Let’s see if Andrew’s charmed essence has expired.
Andrew’s the luckiest guy I know and not because he has me -that’s too easy. I’m talking about what ever Andrew wants, Andrew gets. Parking spaces near the front door, tickets to sold out shows, deep discounts on accommodations, upgrades to Business class… this list is endless.
Me? A walking Murphy’s Law. Always. Andrew’s charm helps to cancel that out -at the very least.
Andrew’s travel savvy and a few elements allowed us to move thru this caustic experience with a few burns, but nothing as I imagined, conjured by memories of World War II movies. I babysat the bags as Andrew called the hotel to secure my passport sleeping in the safe. He and the hotel security began with suggesting that the passport get transported by taxi -but the driver could not confirm arrival time before the plane was due to depart –in 45 minutes. We talked with airport security and I offered up suggestions like getting the passport number from the hotel concierge, perhaps even getting a faxed copy of the inside pages…
Bingo! That did it.
Meanwhile, several parameters fell into place, giving security reason to believe my story. Andrew had his passport; we had already travelled to several cities during our journey without incident -beginning in the States; we were able to corroborate our story with the hotel; the hotel was able to provide copies from their location without incident. Additionally, airport security called USImmigration to pull up my profile and reach a harmonious, but temporary consent to let me board the plane.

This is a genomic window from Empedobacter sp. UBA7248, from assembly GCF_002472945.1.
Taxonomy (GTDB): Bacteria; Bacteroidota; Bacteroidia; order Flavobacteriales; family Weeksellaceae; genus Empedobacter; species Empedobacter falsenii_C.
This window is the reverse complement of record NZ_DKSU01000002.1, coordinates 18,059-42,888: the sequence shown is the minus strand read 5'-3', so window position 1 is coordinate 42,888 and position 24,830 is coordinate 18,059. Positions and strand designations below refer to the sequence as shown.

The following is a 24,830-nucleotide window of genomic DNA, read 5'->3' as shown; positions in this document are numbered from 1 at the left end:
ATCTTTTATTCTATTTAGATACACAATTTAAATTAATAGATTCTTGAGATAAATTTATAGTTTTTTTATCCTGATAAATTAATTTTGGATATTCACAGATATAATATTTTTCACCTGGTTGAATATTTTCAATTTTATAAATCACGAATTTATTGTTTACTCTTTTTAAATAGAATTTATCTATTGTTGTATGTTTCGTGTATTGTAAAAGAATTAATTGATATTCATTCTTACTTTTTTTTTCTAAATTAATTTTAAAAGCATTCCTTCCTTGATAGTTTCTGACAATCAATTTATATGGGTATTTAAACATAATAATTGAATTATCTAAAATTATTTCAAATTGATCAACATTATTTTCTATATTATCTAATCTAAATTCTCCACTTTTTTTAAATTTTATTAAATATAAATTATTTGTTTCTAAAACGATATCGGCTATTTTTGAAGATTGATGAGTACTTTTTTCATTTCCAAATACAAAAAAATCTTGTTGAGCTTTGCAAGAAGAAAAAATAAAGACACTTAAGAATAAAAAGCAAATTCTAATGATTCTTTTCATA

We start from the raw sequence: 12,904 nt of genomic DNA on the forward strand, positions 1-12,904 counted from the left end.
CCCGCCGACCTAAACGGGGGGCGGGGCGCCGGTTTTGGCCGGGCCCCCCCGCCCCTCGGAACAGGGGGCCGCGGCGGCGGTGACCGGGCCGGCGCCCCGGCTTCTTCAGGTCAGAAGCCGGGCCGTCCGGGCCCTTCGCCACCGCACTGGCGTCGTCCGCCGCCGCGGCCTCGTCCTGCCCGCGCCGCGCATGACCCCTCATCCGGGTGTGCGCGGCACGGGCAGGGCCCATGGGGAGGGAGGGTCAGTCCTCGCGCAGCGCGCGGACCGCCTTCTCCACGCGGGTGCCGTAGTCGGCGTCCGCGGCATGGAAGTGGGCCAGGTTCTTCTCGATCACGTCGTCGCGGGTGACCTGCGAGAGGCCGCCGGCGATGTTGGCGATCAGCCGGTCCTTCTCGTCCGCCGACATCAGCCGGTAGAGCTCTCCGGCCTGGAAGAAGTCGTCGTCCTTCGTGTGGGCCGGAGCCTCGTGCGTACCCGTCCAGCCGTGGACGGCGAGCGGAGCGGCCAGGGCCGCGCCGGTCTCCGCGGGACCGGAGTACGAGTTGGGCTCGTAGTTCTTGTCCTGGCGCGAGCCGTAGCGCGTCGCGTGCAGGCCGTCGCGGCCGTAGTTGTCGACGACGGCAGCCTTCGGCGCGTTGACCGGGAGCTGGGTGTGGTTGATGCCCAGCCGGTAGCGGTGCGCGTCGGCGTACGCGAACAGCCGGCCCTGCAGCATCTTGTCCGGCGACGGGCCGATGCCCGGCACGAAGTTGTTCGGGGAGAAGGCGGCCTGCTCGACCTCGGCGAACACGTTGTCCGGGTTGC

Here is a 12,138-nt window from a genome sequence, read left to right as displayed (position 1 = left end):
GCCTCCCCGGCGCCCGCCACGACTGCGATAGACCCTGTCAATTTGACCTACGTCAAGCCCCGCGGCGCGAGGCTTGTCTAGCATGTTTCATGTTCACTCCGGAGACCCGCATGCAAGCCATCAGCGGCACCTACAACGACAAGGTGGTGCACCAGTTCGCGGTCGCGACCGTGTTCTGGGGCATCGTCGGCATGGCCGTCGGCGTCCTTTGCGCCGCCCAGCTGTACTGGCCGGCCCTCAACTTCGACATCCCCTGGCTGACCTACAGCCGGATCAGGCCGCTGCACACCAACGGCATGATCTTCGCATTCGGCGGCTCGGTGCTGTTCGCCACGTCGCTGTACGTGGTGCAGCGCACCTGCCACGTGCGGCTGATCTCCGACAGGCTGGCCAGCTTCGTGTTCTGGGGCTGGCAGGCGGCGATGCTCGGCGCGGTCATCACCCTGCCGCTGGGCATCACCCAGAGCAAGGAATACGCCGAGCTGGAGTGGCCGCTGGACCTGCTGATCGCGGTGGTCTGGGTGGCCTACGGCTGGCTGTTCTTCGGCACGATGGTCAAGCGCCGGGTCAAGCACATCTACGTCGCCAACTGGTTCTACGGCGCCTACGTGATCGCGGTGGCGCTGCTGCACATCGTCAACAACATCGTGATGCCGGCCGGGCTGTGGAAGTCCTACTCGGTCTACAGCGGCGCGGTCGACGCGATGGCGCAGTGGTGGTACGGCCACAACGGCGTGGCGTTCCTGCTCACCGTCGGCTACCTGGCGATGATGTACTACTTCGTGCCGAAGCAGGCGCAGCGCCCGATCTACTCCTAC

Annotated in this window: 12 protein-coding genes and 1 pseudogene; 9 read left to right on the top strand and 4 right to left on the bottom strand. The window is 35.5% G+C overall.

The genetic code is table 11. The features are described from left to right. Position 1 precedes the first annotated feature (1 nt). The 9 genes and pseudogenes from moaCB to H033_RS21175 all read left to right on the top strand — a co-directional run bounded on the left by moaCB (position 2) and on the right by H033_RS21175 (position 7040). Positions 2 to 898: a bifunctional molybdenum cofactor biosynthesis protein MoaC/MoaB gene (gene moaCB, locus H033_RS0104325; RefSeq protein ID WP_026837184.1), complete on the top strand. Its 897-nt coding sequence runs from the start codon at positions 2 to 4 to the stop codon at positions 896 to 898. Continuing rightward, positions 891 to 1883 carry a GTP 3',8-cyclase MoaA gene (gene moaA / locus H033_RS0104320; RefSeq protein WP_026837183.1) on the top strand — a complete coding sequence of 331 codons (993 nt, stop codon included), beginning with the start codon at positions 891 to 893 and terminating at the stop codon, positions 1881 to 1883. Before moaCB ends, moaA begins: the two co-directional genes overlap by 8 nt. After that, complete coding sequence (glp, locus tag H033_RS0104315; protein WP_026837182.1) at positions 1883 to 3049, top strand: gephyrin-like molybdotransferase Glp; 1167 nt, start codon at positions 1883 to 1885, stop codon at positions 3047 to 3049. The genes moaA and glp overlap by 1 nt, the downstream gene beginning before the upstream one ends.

It was now in the hands of USCustoms at RDU to let me pass.
I wouldn’t recommend this tactic to everyone as it isn’t precisely cut and dry as I’ve laid out. However, if you keep your record clean, one shouldn’t have nearly the issues that many people do incur because of oh, say lack of sleep -as was in my case.
I’m reasonably confident that my name has been added to the Homeland Security list now. Oi vey!
Passport Tip 1: Always Always Always carry your passport on you. At all times, no excuse. Pick pocket experts state that the front pockets of your jeans or the inside breast pocket of your shirt, jacket, or coat are the most difficult to reach without alarming you.
The easiest pocket is to cut, rip, or reach is your back pocket in slacks. They say that if you’re wearing tight jeans, that it’s still difficult to pull, but I’ll stick with the front -thank you.
My ID shackle works too, since I tuck in between the layers of my sweaters, under my jacket.
Passport Tip 2: Make several copies of your passport inside page that includes your number and your mug shot. Tuck them into all pieces of your luggage and into a coat pocket that you normally wear. Should anything get separated from you, you’ll still have the one and only important document you’ll ever need –your passport ID.
Upon boarding the plane, we looked forward to the long 8+ hour flight in comfort. The flight attendant continued to empty the bottle of cabernet into my little port glass as I watched 3 movies. I resisted snoozing because darnit -it isn’t every day that I get to experience Business Class and I was going to stay up for every last minute!!
For the record, that huge scoop of Ben & Jerry’s chocolate chip ice cream was Andrew’s. I can’t eat dairy and I was imagining just how many fat grams were in that bowl -that always makes me feel better about my plight.